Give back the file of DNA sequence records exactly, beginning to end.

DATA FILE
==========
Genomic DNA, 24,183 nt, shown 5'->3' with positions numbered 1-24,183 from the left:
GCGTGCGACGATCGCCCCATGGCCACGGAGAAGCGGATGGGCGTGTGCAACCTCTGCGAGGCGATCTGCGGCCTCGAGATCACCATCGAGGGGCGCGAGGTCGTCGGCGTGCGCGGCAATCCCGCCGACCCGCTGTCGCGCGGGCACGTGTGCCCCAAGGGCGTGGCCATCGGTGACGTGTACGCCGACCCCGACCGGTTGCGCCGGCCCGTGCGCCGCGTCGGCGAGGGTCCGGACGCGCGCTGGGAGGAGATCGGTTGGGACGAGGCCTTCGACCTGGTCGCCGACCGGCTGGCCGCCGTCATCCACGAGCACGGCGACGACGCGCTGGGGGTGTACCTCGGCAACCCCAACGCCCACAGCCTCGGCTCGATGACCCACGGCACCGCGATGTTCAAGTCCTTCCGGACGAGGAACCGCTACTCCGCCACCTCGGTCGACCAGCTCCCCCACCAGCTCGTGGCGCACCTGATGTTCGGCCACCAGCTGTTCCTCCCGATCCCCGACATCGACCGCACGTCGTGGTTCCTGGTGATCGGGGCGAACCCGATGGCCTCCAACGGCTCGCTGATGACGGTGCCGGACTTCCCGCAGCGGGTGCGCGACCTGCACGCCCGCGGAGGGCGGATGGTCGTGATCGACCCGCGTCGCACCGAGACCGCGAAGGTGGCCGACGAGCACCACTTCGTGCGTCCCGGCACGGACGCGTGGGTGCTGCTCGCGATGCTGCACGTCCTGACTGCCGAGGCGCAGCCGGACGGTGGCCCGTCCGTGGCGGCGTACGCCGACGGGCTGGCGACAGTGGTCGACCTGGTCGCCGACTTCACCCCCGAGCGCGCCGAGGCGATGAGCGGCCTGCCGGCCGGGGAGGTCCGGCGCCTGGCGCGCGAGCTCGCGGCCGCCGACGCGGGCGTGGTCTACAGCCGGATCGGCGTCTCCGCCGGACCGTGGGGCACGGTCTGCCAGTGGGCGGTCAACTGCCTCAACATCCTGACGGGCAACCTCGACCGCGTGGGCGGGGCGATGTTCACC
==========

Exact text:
Genomic DNA, 24,183 nt, shown 5'->3' with positions numbered 1-24,183 from the left:
GCGTGCGACGATCGCCCCATGGCCACGGAGAAGCGGATGGGCGTGTGCAACCTCTGCGAGGCGATCTGCGGCCTCGAGATCACCATCGAGGGGCGCGAGGTCGTCGGCGTGCGCGGCAATCCCGCCGACCCGCTGTCGCGCGGGCACGTGTGCCCCAAGGGCGTGGCCATCGGTGACGTGTACGCCGACCCCGACCGGTTGCGCCGGCCCGTGCGCCGCGTCGGCGAGGGTCCGGACGCGCGCTGGGAGGAGATCGGTTGGGACGAGGCCTTCGACCTGGTCGCCGACCGGCTGGCCGCCGTCATCCACGAGCACGGCGACGACGCGCTGGGGGTGTACCTCGGCAACCCCAACGCCCACAGCCTCGGCTCGATGACCCACGGCACCGCGATGTTCAAGTCCTTCCGGACGAGGAACCGCTACTCCGCCACCTCGGTCGACCAGCTCCCCCACCAGCTCGTGGCGCACCTGATGTTCGGCCACCAGCTGTTCCTCCCGATCCCCGACATCGACCGCACGTCGTGGTTCCTGGTGATCGGGGCGAACCCGATGGCCTCCAACGGCTCGCTGATGACGGTGCCGGACTTCCCGCAGCGGGTGCGCGACCTGCACGCCCGCGGAGGGCGGATGGTCGTGATCGACCCGCGTCGCACCGAGACCGCGAAGGTGGCCGACGAGCACCACTTCGTGCGTCCCGGCACGGACGCGTGGGTGCTGCTCGCGATGCTGCACGTCCTGACTGCCGAGGCGCAGCCGGACGGTGGCCCGTCCGTGGCGGCGTACGCCGACGGGCTGGCGACAGTGGTCGACCTGGTCGCCGACTTCACCCCCGAGCGCGCCGAGGCGATGAGCGGCCTGCCGGCCGGGGAGGTCCGGCGCCTGGCGCGCGAGCTCGCGGCCGCCGACGCGGGCGTGGTCTACAGCCGGATCGGCGTCTCCGCCGGACCGTGGGGCACGGTCTGCCAGTGGGCGGTCAACTGCCTCAACATCCTGACGGGCAACCTCGACCGCGTGGGCGGGGCGATGTTCACC